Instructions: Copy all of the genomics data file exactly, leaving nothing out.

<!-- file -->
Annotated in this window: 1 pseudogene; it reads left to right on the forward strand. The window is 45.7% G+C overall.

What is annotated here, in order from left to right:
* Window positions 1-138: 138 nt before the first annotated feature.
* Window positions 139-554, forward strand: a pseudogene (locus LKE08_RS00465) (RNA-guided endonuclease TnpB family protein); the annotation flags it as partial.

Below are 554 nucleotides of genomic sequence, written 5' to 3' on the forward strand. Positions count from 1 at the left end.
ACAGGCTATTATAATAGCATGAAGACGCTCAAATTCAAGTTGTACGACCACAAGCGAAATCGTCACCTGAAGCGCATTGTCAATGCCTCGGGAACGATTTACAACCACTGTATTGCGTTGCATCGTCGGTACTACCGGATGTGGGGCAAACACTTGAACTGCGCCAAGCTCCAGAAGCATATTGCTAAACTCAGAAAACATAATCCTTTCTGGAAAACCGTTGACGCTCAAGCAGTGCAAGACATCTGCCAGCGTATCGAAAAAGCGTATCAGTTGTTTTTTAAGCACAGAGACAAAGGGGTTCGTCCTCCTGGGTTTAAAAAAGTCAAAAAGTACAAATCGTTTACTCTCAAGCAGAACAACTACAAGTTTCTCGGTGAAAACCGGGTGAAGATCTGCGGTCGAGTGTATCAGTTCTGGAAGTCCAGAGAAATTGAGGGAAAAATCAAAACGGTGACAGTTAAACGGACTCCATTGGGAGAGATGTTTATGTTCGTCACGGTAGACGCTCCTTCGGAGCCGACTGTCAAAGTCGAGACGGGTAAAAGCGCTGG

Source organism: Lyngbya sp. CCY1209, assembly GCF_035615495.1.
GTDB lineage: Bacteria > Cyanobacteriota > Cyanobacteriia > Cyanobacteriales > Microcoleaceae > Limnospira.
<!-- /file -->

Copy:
Annotated in this window: 1 pseudogene; it reads left to right on the forward strand. The window is 45.7% G+C overall.

What is annotated here, in order from left to right:
* Window positions 1-138: 138 nt before the first annotated feature.
* Window positions 139-554, forward strand: a pseudogene (locus LKE08_RS00465) (RNA-guided endonuclease TnpB family protein); the annotation flags it as partial.

Below are 554 nucleotides of genomic sequence, written 5' to 3' on the forward strand. Positions count from 1 at the left end.
ACAGGCTATTATAATAGCATGAAGACGCTCAAATTCAAGTTGTACGACCACAAGCGAAATCGTCACCTGAAGCGCATTGTCAATGCCTCGGGAACGATTTACAACCACTGTATTGCGTTGCATCGTCGGTACTACCGGATGTGGGGCAAACACTTGAACTGCGCCAAGCTCCAGAAGCATATTGCTAAACTCAGAAAACATAATCCTTTCTGGAAAACCGTTGACGCTCAAGCAGTGCAAGACATCTGCCAGCGTATCGAAAAAGCGTATCAGTTGTTTTTTAAGCACAGAGACAAAGGGGTTCGTCCTCCTGGGTTTAAAAAAGTCAAAAAGTACAAATCGTTTACTCTCAAGCAGAACAACTACAAGTTTCTCGGTGAAAACCGGGTGAAGATCTGCGGTCGAGTGTATCAGTTCTGGAAGTCCAGAGAAATTGAGGGAAAAATCAAAACGGTGACAGTTAAACGGACTCCATTGGGAGAGATGTTTATGTTCGTCACGGTAGACGCTCCTTCGGAGCCGACTGTCAAAGTCGAGACGGGTAAAAGCGCTGG

Source organism: Lyngbya sp. CCY1209, assembly GCF_035615495.1.
GTDB lineage: Bacteria > Cyanobacteriota > Cyanobacteriia > Cyanobacteriales > Microcoleaceae > Limnospira.